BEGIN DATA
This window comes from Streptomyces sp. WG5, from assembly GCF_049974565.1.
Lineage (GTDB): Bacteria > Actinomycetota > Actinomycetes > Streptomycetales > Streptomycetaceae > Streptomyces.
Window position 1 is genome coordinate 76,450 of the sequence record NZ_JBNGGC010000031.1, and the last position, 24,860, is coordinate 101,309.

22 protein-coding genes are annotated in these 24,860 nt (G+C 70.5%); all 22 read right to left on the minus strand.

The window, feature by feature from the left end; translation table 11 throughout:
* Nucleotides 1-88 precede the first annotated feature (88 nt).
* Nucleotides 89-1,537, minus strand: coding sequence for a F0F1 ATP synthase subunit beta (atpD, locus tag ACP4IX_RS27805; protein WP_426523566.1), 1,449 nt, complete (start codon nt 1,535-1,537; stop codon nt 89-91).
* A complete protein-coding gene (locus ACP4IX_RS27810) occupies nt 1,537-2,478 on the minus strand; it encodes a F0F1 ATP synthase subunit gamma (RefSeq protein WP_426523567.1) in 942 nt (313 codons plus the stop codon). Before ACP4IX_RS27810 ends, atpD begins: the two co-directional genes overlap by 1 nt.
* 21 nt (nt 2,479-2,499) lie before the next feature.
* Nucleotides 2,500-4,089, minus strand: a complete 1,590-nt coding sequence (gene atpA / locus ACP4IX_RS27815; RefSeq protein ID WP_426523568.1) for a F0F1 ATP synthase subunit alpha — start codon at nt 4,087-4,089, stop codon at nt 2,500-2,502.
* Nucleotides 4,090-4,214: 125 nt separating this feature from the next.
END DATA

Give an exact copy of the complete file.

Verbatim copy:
This window comes from Streptomyces sp. WG5, from assembly GCF_049974565.1.
Lineage (GTDB): Bacteria > Actinomycetota > Actinomycetes > Streptomycetales > Streptomycetaceae > Streptomyces.
Window position 1 is genome coordinate 76,450 of the sequence record NZ_JBNGGC010000031.1, and the last position, 24,860, is coordinate 101,309.

22 protein-coding genes are annotated in these 24,860 nt (G+C 70.5%); all 22 read right to left on the minus strand.

The window, feature by feature from the left end; translation table 11 throughout:
* Nucleotides 1-88 precede the first annotated feature (88 nt).
* Nucleotides 89-1,537, minus strand: coding sequence for a F0F1 ATP synthase subunit beta (atpD, locus tag ACP4IX_RS27805; protein WP_426523566.1), 1,449 nt, complete (start codon nt 1,535-1,537; stop codon nt 89-91).
* A complete protein-coding gene (locus ACP4IX_RS27810) occupies nt 1,537-2,478 on the minus strand; it encodes a F0F1 ATP synthase subunit gamma (RefSeq protein WP_426523567.1) in 942 nt (313 codons plus the stop codon). Before ACP4IX_RS27810 ends, atpD begins: the two co-directional genes overlap by 1 nt.
* 21 nt (nt 2,479-2,499) lie before the next feature.
* Nucleotides 2,500-4,089, minus strand: a complete 1,590-nt coding sequence (gene atpA / locus ACP4IX_RS27815; RefSeq protein ID WP_426523568.1) for a F0F1 ATP synthase subunit alpha — start codon at nt 4,087-4,089, stop codon at nt 2,500-2,502.
* Nucleotides 4,090-4,214: 125 nt separating this feature from the next.